A series of isomeric liquid hydrocarbons of the formula CMH1S, having boilingpoints ranging from 160 degrees to 190 degrees C, but as they exist in essential or ethereal oils they are mixtures of terpenes and not chemical individuals, and are often associated with oxidized bodies allied to and, in many cases, derived from them. Pinene is the chief terpene contained in the American and German turpentine oils, lsevopinene is the chief constituent of French turpentine, whilst sylvestrene and hemiterpene, or dipentene, together with pinene, are contained in varying proportions in the Russian and Swedish oils. Indian turpentine contains pinene and two new terpenes named carene and longifolene. Oil of oiange contains limonene. Fennel oil and some eucalyptus oils contain phellanurene. Dextropinene rotates the polarized iay to the right and laevopinene to the left. Citrene is contained in the oil of citron, hesperidene in the oil of orange, thymene in the oil of thyme, carvene in the oil of cumin, and these terpenes have the formula C10H12, etc., most of which are well defined crystalline compounds with definite meltingpoints.All the terpenes also yield peroxide of hydrogen when a.roxidized in the presence of water. Isoprene is the bestknown hemiterpene, whilst dipentene is associated with cineol in Oleum cina, and can be easily prepared from pinene and some other terpenes. These compounds are further referred to in the descriptions of the various essential oils in which they occur or under their distinct names. Another associated class of hydrocarbons o* the formula CjSH24 are termed “sesquiterpenes.”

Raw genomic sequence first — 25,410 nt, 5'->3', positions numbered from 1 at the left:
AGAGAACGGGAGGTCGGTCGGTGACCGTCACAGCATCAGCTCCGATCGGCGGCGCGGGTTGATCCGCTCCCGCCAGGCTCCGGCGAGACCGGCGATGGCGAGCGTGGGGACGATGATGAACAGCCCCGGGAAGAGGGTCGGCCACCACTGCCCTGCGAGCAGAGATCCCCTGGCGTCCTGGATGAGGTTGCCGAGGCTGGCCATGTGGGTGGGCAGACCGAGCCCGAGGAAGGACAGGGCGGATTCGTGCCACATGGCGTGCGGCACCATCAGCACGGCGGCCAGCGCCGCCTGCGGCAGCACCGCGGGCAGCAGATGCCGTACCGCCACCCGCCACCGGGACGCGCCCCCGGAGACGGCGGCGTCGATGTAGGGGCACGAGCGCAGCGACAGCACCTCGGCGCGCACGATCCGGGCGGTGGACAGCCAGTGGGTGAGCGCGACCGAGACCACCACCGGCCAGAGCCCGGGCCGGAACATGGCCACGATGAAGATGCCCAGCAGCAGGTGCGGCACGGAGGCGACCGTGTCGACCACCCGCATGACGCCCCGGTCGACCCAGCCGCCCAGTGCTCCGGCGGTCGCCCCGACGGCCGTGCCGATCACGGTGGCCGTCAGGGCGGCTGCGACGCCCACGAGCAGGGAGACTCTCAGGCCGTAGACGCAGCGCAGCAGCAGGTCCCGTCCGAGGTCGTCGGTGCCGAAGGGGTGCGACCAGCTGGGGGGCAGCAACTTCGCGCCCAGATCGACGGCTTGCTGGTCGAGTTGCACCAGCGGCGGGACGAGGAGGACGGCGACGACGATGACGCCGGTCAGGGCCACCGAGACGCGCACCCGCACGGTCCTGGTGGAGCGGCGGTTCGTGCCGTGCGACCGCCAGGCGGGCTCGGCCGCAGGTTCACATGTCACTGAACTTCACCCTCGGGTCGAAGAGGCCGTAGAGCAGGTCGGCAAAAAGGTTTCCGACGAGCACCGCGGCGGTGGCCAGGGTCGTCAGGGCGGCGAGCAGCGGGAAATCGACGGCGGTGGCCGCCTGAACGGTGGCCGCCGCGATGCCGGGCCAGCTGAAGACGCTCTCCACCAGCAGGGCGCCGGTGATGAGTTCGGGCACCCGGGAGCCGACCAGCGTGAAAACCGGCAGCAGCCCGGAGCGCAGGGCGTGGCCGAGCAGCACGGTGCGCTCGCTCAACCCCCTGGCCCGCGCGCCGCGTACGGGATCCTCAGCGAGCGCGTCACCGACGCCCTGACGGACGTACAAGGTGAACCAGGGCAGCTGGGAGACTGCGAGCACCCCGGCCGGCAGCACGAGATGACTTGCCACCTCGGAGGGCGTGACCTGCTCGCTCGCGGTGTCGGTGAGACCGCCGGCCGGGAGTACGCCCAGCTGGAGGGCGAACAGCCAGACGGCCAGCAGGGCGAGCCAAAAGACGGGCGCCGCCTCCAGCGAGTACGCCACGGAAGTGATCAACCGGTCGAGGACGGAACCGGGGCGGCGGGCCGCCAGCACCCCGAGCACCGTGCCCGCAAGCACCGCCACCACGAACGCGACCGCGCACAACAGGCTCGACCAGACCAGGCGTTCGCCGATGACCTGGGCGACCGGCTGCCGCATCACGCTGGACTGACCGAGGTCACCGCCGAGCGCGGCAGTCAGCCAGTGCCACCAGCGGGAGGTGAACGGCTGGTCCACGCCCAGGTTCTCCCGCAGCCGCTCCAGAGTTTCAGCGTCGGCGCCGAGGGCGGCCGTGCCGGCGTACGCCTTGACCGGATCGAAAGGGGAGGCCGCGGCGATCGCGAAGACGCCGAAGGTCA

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Definition of  TERPENES